In a story we posted earlier this week -- it was a Dan Neil automotive review -- we noticed something else lurking in the story we had to address.

Not only did Neil really point out how pointless diesel autos have become in the domestic, U.S. market, due to diesel technology's higher price point and the price premium on diesel fuel, but he made an interesting point in his story:

Read the earlier story here.

My biggest problem with the Cayenne Diesel is its provenance. I think a diesel SUV with 240 hp, sharing its powertrain in most respects with corporate cousins Audi Q7 and VW Touareg TDI, is below the line for Porsche, brand-wise. Such a vehicle lacks authenticity, and the performance lacks the minimal frisson one must associate with Porsche. In its quest to become the world's largest car company, VW Group must not allow Porsche to be drawn into the badge-engineering vortex.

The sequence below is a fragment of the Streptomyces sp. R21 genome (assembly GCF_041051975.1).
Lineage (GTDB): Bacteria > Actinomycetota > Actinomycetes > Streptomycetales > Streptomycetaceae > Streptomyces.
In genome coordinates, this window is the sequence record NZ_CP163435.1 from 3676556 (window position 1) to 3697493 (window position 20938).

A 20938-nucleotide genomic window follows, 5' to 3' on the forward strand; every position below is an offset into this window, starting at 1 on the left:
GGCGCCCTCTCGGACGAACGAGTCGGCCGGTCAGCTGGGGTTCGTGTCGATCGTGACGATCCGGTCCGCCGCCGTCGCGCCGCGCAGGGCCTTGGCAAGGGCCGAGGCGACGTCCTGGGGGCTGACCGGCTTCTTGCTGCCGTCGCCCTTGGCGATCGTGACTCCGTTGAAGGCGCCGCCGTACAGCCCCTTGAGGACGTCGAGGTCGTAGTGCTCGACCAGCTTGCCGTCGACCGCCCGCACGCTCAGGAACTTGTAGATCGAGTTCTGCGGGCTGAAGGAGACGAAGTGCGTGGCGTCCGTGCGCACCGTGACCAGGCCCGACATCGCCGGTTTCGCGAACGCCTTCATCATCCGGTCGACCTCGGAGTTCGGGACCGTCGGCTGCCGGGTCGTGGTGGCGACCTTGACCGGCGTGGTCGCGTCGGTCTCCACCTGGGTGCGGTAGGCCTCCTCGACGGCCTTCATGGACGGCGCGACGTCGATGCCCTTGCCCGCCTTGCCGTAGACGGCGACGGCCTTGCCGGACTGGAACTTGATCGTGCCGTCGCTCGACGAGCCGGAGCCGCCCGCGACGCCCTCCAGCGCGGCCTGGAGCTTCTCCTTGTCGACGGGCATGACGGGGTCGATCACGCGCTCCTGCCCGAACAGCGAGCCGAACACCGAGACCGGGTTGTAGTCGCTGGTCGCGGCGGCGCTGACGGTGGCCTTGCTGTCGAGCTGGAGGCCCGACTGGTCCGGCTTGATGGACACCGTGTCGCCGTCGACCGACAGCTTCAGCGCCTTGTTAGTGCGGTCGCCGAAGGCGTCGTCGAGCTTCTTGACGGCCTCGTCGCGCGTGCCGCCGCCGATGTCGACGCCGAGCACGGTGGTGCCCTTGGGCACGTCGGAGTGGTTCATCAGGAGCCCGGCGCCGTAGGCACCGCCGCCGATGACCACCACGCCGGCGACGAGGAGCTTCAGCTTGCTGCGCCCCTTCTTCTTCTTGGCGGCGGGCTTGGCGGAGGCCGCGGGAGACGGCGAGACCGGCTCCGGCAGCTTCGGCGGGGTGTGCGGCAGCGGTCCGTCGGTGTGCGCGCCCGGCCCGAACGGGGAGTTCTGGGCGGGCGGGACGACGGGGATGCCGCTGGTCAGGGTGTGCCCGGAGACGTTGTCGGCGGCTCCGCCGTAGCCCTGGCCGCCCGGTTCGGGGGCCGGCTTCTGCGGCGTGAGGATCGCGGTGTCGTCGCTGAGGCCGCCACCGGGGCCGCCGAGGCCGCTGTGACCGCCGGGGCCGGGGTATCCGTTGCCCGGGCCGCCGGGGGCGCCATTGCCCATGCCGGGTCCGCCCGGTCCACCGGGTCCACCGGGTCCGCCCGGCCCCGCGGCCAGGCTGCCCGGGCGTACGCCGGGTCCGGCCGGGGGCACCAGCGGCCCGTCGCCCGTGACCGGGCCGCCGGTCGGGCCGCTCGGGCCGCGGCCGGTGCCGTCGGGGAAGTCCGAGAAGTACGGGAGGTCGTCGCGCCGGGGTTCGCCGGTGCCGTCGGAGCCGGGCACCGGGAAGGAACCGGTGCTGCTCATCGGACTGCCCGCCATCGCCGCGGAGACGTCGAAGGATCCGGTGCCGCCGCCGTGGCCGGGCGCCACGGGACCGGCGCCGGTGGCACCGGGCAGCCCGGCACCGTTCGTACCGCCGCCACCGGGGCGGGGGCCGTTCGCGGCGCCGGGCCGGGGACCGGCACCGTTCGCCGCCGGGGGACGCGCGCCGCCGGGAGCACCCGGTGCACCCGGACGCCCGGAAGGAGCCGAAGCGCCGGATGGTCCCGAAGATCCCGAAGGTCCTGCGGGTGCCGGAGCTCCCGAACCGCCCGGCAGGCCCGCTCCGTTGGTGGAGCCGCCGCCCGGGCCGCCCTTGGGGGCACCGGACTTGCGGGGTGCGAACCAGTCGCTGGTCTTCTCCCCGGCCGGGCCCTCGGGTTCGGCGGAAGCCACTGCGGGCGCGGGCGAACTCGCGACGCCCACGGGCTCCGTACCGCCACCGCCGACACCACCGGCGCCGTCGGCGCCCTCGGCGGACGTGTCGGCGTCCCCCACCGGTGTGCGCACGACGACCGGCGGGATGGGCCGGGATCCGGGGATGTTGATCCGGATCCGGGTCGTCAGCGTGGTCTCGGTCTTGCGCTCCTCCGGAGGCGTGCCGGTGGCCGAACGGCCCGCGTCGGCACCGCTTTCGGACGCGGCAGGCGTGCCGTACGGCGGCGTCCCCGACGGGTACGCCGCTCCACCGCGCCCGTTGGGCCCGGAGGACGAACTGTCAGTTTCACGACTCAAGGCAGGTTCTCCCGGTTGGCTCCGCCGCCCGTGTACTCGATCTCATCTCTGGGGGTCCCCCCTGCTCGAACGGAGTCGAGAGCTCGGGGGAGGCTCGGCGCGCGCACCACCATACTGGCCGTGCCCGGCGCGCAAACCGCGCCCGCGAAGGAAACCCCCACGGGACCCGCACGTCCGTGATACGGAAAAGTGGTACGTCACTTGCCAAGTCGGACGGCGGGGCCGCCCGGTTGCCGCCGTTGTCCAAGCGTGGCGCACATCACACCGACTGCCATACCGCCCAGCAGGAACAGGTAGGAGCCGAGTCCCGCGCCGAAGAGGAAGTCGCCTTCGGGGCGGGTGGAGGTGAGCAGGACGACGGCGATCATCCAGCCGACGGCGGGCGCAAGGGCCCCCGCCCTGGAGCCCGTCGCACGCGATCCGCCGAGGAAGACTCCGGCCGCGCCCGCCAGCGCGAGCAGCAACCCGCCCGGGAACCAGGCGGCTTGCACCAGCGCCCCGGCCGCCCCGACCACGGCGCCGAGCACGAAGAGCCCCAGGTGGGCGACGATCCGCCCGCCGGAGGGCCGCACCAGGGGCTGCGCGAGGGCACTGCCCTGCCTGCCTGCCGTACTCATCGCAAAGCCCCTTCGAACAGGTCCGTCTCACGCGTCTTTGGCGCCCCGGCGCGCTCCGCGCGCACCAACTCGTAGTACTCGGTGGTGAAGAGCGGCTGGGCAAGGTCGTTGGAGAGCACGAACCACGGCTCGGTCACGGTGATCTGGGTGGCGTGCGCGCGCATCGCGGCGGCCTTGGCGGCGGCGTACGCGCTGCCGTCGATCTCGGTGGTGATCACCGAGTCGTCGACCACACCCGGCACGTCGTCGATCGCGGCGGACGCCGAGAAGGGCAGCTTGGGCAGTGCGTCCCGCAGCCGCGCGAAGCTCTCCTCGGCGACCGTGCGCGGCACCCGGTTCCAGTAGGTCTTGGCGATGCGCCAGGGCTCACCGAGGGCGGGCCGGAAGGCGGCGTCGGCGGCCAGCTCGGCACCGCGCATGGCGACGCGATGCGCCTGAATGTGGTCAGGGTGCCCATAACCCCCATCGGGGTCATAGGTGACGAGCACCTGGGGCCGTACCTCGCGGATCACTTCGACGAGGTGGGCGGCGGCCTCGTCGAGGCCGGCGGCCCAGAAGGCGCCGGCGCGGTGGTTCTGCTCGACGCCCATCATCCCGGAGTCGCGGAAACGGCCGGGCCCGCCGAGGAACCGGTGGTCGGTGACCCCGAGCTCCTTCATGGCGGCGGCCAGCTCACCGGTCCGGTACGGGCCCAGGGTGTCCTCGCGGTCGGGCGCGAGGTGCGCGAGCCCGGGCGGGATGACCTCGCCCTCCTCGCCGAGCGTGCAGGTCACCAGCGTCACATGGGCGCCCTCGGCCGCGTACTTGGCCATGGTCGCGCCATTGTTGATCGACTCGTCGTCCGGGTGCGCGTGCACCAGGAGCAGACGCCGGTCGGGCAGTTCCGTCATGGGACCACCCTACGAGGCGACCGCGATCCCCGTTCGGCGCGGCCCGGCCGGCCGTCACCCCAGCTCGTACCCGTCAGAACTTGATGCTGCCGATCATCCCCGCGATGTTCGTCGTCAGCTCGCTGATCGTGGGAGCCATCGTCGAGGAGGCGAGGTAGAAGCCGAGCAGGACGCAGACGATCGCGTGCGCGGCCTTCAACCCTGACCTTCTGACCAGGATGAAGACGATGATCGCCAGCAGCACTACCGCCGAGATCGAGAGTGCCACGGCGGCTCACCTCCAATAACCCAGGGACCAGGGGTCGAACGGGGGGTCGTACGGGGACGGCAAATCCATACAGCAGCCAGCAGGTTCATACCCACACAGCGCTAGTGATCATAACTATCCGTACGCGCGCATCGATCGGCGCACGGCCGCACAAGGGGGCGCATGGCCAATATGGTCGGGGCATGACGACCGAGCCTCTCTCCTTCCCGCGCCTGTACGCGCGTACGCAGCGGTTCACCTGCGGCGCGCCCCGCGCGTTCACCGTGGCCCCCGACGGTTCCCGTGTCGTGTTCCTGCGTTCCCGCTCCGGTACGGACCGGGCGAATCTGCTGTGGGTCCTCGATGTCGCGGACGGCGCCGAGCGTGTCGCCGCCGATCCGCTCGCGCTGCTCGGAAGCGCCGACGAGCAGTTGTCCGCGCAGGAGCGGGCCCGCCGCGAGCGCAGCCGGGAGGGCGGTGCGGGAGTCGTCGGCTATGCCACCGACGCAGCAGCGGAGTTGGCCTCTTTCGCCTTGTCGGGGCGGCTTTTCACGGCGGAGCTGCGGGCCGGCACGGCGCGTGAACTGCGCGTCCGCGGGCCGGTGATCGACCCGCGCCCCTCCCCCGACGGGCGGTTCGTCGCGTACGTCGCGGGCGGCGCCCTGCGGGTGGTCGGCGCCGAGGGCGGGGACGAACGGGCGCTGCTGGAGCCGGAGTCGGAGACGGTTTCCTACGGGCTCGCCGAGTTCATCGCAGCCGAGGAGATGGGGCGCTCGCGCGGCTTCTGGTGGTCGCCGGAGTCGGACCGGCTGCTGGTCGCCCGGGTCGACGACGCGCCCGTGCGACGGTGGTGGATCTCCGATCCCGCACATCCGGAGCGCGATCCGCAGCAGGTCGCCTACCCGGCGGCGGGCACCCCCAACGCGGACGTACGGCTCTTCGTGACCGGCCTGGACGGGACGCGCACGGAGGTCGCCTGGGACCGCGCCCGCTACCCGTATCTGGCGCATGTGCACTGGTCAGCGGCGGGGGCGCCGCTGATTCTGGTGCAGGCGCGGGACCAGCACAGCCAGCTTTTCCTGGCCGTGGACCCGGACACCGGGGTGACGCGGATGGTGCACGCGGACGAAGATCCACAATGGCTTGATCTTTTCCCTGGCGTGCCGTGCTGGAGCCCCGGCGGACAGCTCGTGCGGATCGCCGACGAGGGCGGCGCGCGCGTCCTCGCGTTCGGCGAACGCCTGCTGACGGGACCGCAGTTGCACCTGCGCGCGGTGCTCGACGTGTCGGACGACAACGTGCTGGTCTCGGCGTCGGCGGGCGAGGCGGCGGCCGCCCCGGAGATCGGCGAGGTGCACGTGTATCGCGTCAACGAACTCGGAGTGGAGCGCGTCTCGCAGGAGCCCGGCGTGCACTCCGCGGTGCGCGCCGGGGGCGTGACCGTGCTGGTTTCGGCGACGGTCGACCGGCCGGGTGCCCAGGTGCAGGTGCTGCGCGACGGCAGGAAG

But this leaves the Agents in a bit of a quandary:

Do buyer's REALLY care about the vehicle's internals OR the vehicle's badge?

Considering the sales of entry-level, V6 Porsche Cayennes over the years, I think it's pretty obvious that consumer's aren't overly concerned with where the powertrain is sourced. They want the look, driving dynamics and sweet Panamera-inspired interior.

What say you, Spies?

Do Buyer's REALLY Care About A Vehicle's Provenance? OR Do They Just Want A Badge?

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